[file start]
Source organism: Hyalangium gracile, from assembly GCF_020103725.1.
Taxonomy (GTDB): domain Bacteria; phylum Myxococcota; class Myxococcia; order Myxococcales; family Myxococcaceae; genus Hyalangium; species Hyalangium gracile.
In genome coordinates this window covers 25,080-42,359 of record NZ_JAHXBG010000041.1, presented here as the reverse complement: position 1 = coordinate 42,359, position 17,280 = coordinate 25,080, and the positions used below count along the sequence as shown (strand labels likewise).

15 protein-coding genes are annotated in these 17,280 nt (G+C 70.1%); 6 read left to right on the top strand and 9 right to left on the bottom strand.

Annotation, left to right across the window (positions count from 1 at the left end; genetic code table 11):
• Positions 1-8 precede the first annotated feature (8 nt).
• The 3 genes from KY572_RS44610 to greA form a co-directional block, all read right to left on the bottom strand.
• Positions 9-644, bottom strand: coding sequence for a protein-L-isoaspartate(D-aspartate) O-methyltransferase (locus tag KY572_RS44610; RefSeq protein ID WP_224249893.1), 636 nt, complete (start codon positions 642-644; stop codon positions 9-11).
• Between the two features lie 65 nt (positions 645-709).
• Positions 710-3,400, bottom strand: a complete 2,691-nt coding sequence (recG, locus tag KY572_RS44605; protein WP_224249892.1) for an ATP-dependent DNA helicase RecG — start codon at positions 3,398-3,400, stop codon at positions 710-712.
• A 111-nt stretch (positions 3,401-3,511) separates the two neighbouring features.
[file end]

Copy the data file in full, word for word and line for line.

Source organism: Hyalangium gracile, from assembly GCF_020103725.1.
Taxonomy (GTDB): domain Bacteria; phylum Myxococcota; class Myxococcia; order Myxococcales; family Myxococcaceae; genus Hyalangium; species Hyalangium gracile.
In genome coordinates this window covers 25,080-42,359 of record NZ_JAHXBG010000041.1, presented here as the reverse complement: position 1 = coordinate 42,359, position 17,280 = coordinate 25,080, and the positions used below count along the sequence as shown (strand labels likewise).

15 protein-coding genes are annotated in these 17,280 nt (G+C 70.1%); 6 read left to right on the top strand and 9 right to left on the bottom strand.

Annotation, left to right across the window (positions count from 1 at the left end; genetic code table 11):
• Positions 1-8 precede the first annotated feature (8 nt).
• The 3 genes from KY572_RS44610 to greA form a co-directional block, all read right to left on the bottom strand.
• Positions 9-644, bottom strand: coding sequence for a protein-L-isoaspartate(D-aspartate) O-methyltransferase (locus tag KY572_RS44610; RefSeq protein ID WP_224249893.1), 636 nt, complete (start codon positions 642-644; stop codon positions 9-11).
• Between the two features lie 65 nt (positions 645-709).
• Positions 710-3,400, bottom strand: a complete 2,691-nt coding sequence (recG, locus tag KY572_RS44605; protein WP_224249892.1) for an ATP-dependent DNA helicase RecG — start codon at positions 3,398-3,400, stop codon at positions 710-712.
• A 111-nt stretch (positions 3,401-3,511) separates the two neighbouring features.